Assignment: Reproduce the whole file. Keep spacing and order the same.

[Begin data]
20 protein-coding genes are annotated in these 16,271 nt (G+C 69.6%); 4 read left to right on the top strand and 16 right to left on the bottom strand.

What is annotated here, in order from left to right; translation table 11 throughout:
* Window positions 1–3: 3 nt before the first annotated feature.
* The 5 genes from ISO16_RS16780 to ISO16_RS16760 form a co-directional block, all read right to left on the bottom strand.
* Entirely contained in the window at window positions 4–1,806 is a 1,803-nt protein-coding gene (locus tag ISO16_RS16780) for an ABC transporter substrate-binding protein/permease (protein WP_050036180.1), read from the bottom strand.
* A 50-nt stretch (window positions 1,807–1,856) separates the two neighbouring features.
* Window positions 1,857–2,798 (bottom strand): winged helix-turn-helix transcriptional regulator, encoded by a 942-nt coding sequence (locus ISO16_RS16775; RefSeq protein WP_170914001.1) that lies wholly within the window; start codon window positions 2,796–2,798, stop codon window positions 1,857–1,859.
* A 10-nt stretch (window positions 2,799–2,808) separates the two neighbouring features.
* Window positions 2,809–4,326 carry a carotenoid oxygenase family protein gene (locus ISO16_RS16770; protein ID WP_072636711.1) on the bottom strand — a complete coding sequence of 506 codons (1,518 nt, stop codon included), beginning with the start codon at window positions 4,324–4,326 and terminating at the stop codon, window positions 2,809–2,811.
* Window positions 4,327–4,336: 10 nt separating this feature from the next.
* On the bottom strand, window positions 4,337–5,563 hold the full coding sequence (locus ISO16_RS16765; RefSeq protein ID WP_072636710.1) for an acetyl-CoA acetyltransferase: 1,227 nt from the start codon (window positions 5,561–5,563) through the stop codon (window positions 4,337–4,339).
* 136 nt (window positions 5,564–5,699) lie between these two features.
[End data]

20 protein-coding genes are annotated in these 16,271 nt (G+C 69.6%); 4 read left to right on the top strand and 16 right to left on the bottom strand.

What is annotated here, in order from left to right; translation table 11 throughout:
* Window positions 1–3: 3 nt before the first annotated feature.
* The 5 genes from ISO16_RS16780 to ISO16_RS16760 form a co-directional block, all read right to left on the bottom strand.
* Entirely contained in the window at window positions 4–1,806 is a 1,803-nt protein-coding gene (locus tag ISO16_RS16780) for an ABC transporter substrate-binding protein/permease (protein WP_050036180.1), read from the bottom strand.
* A 50-nt stretch (window positions 1,807–1,856) separates the two neighbouring features.
* Window positions 1,857–2,798 (bottom strand): winged helix-turn-helix transcriptional regulator, encoded by a 942-nt coding sequence (locus ISO16_RS16775; RefSeq protein WP_170914001.1) that lies wholly within the window; start codon window positions 2,796–2,798, stop codon window positions 1,857–1,859.
* A 10-nt stretch (window positions 2,799–2,808) separates the two neighbouring features.
* Window positions 2,809–4,326 carry a carotenoid oxygenase family protein gene (locus ISO16_RS16770; protein ID WP_072636711.1) on the bottom strand — a complete coding sequence of 506 codons (1,518 nt, stop codon included), beginning with the start codon at window positions 4,324–4,326 and terminating at the stop codon, window positions 2,809–2,811.
* Window positions 4,327–4,336: 10 nt separating this feature from the next.
* On the bottom strand, window positions 4,337–5,563 hold the full coding sequence (locus ISO16_RS16765; RefSeq protein ID WP_072636710.1) for an acetyl-CoA acetyltransferase: 1,227 nt from the start codon (window positions 5,561–5,563) through the stop codon (window positions 4,337–4,339).
* 136 nt (window positions 5,564–5,699) lie between these two features.